According to USA Today, a new national survey of 1,007 consumers by the National Restaurant Association shows that more than one-third of consumers are "more likely to use technology-related options in restaurants now than they did just two years ago."
New Restaurant Crowdfunding Site Offers Investors a Portion of the Profits
According to Washington City Paper, EquityEats — which launched Monday — connects "wannabe restaurateurs and investors," however, unlike other crowdfunding sites, investors receive an equity stake alongside typical investment-based perks like party invites and future discounts. Interestingly, the company also provides bookkeeping and other "business support" services for the restaurants.
Company Gets Employees to Complete Tasks by Bribing Them With Beer
According KARE 11, Minneapolis-based firm Colle + McVoy gives workers who fill out their time cards on time a free glass of beer. The agency is home to the Tapserver — a high-tech beer machine — that dispenses a decent range of local beers (ones chef David Chang would probably not approve of). The system rewards employees who fill out their time cards in an appropriately tech-y way: The employee scans their key card, the computer confirms they've completed the task, and beer is dispensed.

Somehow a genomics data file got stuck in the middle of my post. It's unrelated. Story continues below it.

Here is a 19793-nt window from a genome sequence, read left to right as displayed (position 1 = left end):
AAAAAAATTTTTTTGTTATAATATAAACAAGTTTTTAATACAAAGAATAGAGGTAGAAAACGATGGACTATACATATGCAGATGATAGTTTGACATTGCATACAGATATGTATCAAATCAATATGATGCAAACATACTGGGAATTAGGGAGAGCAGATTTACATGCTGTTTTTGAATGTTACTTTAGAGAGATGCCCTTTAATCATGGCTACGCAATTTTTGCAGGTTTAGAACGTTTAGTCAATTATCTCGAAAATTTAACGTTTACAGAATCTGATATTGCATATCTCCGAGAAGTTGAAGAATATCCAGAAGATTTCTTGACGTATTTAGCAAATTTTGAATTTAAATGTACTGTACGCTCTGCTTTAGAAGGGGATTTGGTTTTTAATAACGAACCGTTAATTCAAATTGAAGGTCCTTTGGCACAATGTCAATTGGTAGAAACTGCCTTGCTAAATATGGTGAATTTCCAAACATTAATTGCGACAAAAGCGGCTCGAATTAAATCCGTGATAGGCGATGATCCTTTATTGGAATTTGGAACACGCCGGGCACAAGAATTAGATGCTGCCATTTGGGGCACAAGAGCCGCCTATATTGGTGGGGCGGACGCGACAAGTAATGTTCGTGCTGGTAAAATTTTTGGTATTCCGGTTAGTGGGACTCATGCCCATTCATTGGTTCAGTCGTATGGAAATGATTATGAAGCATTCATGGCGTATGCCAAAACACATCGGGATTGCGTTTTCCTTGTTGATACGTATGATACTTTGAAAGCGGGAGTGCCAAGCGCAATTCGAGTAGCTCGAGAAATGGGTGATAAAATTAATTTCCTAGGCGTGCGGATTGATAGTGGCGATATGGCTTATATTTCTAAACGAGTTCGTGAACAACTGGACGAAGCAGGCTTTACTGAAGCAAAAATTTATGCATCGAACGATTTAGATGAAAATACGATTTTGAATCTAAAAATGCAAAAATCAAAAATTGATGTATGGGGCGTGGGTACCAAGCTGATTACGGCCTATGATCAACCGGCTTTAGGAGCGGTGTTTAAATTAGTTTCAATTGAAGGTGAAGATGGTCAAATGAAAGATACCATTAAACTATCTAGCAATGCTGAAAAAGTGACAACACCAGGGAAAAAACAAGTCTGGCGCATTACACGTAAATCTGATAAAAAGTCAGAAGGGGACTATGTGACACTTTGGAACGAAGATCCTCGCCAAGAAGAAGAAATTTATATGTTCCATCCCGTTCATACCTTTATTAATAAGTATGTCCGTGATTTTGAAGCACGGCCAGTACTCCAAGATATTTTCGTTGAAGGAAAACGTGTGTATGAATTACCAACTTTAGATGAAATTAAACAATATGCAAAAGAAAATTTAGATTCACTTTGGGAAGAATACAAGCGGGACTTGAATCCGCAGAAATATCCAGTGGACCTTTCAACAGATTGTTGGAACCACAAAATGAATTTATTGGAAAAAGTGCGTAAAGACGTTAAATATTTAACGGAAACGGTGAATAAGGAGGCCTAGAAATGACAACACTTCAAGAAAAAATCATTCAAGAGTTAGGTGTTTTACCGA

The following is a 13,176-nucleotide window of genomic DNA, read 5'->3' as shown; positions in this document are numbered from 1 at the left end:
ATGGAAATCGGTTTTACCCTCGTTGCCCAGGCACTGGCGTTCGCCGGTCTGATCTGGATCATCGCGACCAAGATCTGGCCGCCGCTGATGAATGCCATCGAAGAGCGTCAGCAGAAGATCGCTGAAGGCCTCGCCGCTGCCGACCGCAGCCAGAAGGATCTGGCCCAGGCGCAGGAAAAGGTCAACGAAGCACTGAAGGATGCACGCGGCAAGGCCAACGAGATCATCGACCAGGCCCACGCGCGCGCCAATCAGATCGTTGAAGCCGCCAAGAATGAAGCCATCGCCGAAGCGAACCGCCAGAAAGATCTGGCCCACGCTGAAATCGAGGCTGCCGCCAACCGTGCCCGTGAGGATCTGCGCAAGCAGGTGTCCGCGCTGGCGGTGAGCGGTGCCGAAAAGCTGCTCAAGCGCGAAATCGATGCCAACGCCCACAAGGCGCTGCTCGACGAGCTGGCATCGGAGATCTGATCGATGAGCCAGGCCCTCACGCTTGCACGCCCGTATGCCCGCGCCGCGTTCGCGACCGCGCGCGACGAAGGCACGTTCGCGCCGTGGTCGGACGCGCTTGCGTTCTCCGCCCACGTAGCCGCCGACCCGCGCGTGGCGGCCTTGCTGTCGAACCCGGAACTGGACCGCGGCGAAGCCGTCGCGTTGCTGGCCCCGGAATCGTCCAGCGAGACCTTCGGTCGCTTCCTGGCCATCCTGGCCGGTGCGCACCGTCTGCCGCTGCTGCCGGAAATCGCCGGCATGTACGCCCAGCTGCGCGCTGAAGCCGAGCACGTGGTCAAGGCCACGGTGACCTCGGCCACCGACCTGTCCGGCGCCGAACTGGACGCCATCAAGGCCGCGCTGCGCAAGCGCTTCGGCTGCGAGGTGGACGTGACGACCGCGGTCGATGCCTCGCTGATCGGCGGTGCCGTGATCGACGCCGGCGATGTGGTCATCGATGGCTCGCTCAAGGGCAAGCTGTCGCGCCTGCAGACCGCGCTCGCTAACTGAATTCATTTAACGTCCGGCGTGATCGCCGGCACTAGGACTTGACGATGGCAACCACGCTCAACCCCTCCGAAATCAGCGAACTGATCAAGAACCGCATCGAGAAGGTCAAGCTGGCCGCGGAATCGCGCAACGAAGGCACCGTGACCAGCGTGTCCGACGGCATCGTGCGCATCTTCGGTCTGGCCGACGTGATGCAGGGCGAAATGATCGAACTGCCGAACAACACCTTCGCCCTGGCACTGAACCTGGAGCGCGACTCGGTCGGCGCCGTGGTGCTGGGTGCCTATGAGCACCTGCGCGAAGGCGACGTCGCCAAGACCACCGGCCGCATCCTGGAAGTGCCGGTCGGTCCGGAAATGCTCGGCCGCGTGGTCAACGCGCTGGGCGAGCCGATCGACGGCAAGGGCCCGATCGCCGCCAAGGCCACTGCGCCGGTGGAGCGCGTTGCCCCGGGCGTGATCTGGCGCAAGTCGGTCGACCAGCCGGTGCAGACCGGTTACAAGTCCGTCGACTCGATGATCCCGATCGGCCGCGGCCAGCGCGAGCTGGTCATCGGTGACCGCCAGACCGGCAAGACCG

Taco Bell's New App Launches With Mobile Ordering and Unlimited Menu Customization
In a first for a national fast food chain, Taco Bell's new app offers users the ability to pre-order their food directly from the app and pay for it, all without waiting in line. The app also allows users in line or in the drive-thru queue to pay for their food via the app — no credit card swipe required.
Reserve: New App Is Your Concierge to Hot Restaurants Across the US
Today, a new app called Reserve enters the space, bringing with it the promise of "digital concierge service" and access to tables at restaurants in New York City, Los Angeles, and Boston. Reserve will roll out in San Francisco in the next few weeks, and the company is working towards adding DC, Chicago, and London to the list.